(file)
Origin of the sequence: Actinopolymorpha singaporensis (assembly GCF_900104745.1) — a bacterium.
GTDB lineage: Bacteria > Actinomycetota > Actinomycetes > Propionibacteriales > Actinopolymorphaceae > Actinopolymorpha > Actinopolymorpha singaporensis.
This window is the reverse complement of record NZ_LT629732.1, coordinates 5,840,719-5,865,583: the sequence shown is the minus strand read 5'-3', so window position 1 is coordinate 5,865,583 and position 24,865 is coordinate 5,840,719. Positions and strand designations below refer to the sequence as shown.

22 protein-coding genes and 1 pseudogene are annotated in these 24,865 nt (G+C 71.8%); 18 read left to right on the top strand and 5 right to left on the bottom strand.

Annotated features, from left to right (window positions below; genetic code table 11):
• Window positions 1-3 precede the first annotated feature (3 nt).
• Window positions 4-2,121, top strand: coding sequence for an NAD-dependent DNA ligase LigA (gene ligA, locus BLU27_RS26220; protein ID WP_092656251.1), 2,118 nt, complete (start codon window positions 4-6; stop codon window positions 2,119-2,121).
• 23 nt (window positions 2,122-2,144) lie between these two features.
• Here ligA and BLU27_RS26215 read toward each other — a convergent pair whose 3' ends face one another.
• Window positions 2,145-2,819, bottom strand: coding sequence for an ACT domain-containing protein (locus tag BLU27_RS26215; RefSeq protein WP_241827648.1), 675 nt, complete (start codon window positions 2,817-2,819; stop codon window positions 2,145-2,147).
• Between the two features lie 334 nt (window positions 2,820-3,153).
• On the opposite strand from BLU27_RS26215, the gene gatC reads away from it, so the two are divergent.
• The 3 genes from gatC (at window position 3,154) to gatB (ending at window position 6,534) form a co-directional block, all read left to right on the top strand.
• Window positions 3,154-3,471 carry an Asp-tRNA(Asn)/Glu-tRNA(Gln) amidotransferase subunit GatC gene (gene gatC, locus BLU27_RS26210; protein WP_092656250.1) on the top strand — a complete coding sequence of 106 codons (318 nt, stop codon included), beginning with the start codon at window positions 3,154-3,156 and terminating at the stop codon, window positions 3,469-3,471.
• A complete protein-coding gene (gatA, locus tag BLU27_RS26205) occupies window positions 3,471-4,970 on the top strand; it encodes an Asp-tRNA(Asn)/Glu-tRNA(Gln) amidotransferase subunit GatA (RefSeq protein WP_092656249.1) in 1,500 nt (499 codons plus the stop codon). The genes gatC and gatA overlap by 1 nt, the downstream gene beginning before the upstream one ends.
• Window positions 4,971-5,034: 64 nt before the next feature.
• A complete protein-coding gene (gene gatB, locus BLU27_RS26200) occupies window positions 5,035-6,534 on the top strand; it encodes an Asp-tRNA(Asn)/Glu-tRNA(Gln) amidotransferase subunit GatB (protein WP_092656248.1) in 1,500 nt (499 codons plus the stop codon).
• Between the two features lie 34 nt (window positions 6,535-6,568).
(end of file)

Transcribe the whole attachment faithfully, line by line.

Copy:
Origin of the sequence: Actinopolymorpha singaporensis (assembly GCF_900104745.1) — a bacterium.
GTDB lineage: Bacteria > Actinomycetota > Actinomycetes > Propionibacteriales > Actinopolymorphaceae > Actinopolymorpha > Actinopolymorpha singaporensis.
This window is the reverse complement of record NZ_LT629732.1, coordinates 5,840,719-5,865,583: the sequence shown is the minus strand read 5'-3', so window position 1 is coordinate 5,865,583 and position 24,865 is coordinate 5,840,719. Positions and strand designations below refer to the sequence as shown.

22 protein-coding genes and 1 pseudogene are annotated in these 24,865 nt (G+C 71.8%); 18 read left to right on the top strand and 5 right to left on the bottom strand.

Annotated features, from left to right (window positions below; genetic code table 11):
• Window positions 1-3 precede the first annotated feature (3 nt).
• Window positions 4-2,121, top strand: coding sequence for an NAD-dependent DNA ligase LigA (gene ligA, locus BLU27_RS26220; protein ID WP_092656251.1), 2,118 nt, complete (start codon window positions 4-6; stop codon window positions 2,119-2,121).
• 23 nt (window positions 2,122-2,144) lie between these two features.
• Here ligA and BLU27_RS26215 read toward each other — a convergent pair whose 3' ends face one another.
• Window positions 2,145-2,819, bottom strand: coding sequence for an ACT domain-containing protein (locus tag BLU27_RS26215; RefSeq protein WP_241827648.1), 675 nt, complete (start codon window positions 2,817-2,819; stop codon window positions 2,145-2,147).
• Between the two features lie 334 nt (window positions 2,820-3,153).
• On the opposite strand from BLU27_RS26215, the gene gatC reads away from it, so the two are divergent.
• The 3 genes from gatC (at window position 3,154) to gatB (ending at window position 6,534) form a co-directional block, all read left to right on the top strand.
• Window positions 3,154-3,471 carry an Asp-tRNA(Asn)/Glu-tRNA(Gln) amidotransferase subunit GatC gene (gene gatC, locus BLU27_RS26210; protein WP_092656250.1) on the top strand — a complete coding sequence of 106 codons (318 nt, stop codon included), beginning with the start codon at window positions 3,154-3,156 and terminating at the stop codon, window positions 3,469-3,471.
• A complete protein-coding gene (gatA, locus tag BLU27_RS26205) occupies window positions 3,471-4,970 on the top strand; it encodes an Asp-tRNA(Asn)/Glu-tRNA(Gln) amidotransferase subunit GatA (RefSeq protein WP_092656249.1) in 1,500 nt (499 codons plus the stop codon). The genes gatC and gatA overlap by 1 nt, the downstream gene beginning before the upstream one ends.
• Window positions 4,971-5,034: 64 nt before the next feature.
• A complete protein-coding gene (gene gatB, locus BLU27_RS26200) occupies window positions 5,035-6,534 on the top strand; it encodes an Asp-tRNA(Asn)/Glu-tRNA(Gln) amidotransferase subunit GatB (protein WP_092656248.1) in 1,500 nt (499 codons plus the stop codon).
• Between the two features lie 34 nt (window positions 6,535-6,568).